It’s meant to be derogatory, isn’t it? Calling someone a sissy. Sad to think that it started out as ‘sis’ meaning sister.
As an insult it’s usually applied to males displaying signs of fear, cowardliness, timidity. The implication being that’s female behaviour. That the female’s role is to be weak.
Better, I suppose, to be called a ‘big girl’s blouse’, at least that has a bit of character and movement to it.
The expression ‘big girl’s blouse’ (since adopted by an Australian comedy show) originated in 1960s Britain, uttered by a comedy actress called Hylda Baker.
As a sometimes-blouse-wearing woman, I can’t help feeling that as an insult – as applied to males, again – it’s a bit, well, insulting to women.
It’s not just the girl word, it’s the big word. It’s saying, if there’s anything a male regards as being even more offensive than being the blouse of a girl it’s being the blouse of a big girl.
Then there are the rather more intimate insults.
Tw-t. C–t. And the one that set me off down this track: ‘fanny’.
It’s new to me as an insult, fanny, when used to describe a man.
It came to my attention the day after Boris the buffoon (non-gender specific as far as I am aware) Johnson was appointed to the British Government’s Cabinet as Foreign Secretary. (I still can’t really believe it).
I was scrolling through the usual mess of comments and insults on Twitter, vowing never to look at it again, knowing it would make me flail around in frustration and despair for the world, when …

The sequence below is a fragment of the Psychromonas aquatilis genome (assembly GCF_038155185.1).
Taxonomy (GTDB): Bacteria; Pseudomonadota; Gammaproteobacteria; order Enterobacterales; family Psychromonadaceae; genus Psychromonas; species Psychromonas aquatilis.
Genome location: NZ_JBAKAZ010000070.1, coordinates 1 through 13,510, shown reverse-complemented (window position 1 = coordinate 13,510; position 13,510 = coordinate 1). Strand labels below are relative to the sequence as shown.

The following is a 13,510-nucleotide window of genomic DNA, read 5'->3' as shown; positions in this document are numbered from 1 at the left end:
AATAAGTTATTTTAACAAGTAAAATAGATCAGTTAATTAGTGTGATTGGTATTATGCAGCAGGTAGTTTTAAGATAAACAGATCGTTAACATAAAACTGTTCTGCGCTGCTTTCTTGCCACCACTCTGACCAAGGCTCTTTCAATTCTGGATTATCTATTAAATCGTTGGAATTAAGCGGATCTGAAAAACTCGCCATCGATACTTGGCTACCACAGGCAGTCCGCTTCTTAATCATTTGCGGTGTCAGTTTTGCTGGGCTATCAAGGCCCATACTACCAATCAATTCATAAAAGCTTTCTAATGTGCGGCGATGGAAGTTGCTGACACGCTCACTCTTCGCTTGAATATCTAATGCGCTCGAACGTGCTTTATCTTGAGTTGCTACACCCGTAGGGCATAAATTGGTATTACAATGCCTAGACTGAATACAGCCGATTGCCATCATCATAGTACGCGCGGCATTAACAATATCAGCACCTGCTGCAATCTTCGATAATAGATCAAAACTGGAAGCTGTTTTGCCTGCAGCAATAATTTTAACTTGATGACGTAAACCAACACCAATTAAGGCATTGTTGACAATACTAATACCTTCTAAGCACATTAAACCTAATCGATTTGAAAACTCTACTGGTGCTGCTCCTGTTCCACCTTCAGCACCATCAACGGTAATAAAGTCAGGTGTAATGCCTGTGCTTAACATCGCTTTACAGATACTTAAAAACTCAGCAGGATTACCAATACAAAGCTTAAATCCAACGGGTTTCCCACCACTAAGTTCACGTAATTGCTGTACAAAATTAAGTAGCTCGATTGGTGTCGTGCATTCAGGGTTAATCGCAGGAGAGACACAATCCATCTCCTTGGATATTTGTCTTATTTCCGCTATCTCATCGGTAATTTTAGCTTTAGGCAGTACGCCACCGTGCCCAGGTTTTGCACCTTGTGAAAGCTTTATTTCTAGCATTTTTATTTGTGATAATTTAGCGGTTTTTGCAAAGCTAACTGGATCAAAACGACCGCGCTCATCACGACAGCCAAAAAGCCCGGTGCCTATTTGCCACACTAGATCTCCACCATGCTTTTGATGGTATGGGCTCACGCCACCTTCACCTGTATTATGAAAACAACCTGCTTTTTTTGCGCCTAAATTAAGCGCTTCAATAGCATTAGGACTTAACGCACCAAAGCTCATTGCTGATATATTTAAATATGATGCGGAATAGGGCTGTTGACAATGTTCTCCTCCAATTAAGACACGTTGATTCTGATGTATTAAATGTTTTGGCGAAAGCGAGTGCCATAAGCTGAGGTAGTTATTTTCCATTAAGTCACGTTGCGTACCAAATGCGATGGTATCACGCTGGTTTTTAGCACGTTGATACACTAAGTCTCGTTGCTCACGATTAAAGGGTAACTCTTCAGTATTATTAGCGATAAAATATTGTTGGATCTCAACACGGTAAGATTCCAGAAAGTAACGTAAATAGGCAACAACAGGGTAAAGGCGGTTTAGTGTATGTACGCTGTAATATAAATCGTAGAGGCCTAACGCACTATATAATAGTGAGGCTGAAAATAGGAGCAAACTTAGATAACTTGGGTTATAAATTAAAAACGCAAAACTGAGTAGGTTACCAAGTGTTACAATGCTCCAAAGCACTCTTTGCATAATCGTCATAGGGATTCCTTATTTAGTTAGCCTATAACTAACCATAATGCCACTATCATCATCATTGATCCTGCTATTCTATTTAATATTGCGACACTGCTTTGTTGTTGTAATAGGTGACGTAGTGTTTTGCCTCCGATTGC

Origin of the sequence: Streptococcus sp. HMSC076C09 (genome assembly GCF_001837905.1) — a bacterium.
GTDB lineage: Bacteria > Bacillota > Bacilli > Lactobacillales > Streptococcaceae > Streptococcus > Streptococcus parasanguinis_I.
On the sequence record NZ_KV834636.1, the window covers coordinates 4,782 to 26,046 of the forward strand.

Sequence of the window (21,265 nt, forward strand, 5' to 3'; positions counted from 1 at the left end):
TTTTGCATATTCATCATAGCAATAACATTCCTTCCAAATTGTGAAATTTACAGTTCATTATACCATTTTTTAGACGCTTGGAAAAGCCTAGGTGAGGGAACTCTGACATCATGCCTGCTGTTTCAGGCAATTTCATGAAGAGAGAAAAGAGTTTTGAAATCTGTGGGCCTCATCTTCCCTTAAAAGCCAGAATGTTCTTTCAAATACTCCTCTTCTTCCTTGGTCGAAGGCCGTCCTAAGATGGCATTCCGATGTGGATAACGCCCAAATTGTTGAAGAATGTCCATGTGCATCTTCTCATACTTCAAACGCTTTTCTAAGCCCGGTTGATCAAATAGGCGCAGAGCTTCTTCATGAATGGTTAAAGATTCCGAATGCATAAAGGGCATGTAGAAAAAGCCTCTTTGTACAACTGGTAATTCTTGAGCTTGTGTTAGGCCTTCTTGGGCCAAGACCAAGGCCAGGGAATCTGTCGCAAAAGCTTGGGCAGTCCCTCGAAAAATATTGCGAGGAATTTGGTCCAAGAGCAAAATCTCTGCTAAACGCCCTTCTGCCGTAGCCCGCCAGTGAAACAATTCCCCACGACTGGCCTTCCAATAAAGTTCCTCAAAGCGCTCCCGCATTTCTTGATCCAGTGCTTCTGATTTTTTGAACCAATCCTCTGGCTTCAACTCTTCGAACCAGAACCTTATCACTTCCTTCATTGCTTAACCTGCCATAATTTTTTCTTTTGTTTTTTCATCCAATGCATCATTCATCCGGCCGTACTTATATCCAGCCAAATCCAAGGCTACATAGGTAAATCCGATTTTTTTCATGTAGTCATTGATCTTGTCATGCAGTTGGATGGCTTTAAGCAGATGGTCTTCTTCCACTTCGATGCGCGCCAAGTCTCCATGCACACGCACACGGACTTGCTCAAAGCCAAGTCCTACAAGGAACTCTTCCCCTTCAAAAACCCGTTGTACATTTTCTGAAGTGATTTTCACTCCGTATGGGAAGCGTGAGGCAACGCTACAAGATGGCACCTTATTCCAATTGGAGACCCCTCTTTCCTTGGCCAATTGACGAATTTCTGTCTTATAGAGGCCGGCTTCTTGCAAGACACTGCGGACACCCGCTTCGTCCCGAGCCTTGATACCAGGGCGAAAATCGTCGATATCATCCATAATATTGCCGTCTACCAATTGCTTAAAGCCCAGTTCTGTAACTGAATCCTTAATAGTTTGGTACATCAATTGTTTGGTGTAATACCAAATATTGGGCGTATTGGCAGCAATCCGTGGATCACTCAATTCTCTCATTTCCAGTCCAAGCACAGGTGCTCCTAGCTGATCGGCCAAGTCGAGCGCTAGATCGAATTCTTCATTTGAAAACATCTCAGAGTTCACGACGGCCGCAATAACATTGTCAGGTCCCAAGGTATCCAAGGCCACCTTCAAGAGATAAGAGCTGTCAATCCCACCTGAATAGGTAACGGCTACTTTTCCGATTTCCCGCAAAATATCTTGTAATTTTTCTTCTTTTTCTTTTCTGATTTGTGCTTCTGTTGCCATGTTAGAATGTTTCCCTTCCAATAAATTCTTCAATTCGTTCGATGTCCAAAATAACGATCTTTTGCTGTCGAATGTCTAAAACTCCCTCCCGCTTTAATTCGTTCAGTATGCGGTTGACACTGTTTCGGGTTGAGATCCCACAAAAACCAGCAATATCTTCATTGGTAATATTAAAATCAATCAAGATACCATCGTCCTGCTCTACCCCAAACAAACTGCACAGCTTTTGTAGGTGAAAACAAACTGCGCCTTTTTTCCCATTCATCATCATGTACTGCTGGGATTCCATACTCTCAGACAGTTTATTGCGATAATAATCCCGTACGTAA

… someone Tweeted a picture of some Glasgow graffiti. Which read:
“Boris Johnson is a pure fanny”
Among the thread of comments that followed, a couple of kind souls explained to Americans who thought they’d got the joke – they hadn’t.
Here in the United (still just about) Kingdom ‘fanny’ means (sorry about this, close your eyes if you’re sensitive to descriptions of private parts) vagina, not arse, ass or bottom.
Inwardly I felt cowed (I wonder about that one? Unfair to cows?). I knew what would happen next, but still I was disappointed. Sure enough, there among the comments were the usual forthright souls, confirming to their American peers that it’s much more offensive, for a male, to be called a vagina, rather than a mere bottom.
But I’m still confused. I mean, ‘pure’ fanny? Glasgow, is that a generic local insult? Or is it reserved for fannies?
So far so female. The insults.
And a digression into knobhead, dickhead, wankers and prick territory does tend to the conclusion that this is a peculiarly female problem.
We rarely damn females as dickheads, knobheads, wankers or pricks, after all. In fact I never do. In fact … well, never mind about the insults I do and don’t use. Let’s keep with the illusion that I’m a kind, considerate soul who speaks only in gentle words and fulsome praises.
And I’m not taking this much further, don’t worry.
But, I’m sorry, I have to come back around to that other word. The one that’s still regarded as pretty much unsayable in polite company.
The word beginning with a ‘c’. Still rarely used in everyday speech here in Britain, but when written in anger, often preceded by ‘total’.
And, men, let me ask you. Don’t some of you actually like this particular part of the female anatomy? Why, then, reserve it for your most ‘total’ abuse?
I’m leaving it at that. I’m no expert, this is as far as I can take it.
I have a young (female) friend who knows much more about this than I ever will. Who tells me I should read more about language and power. About language and identity.
To which I say, what the Foucault?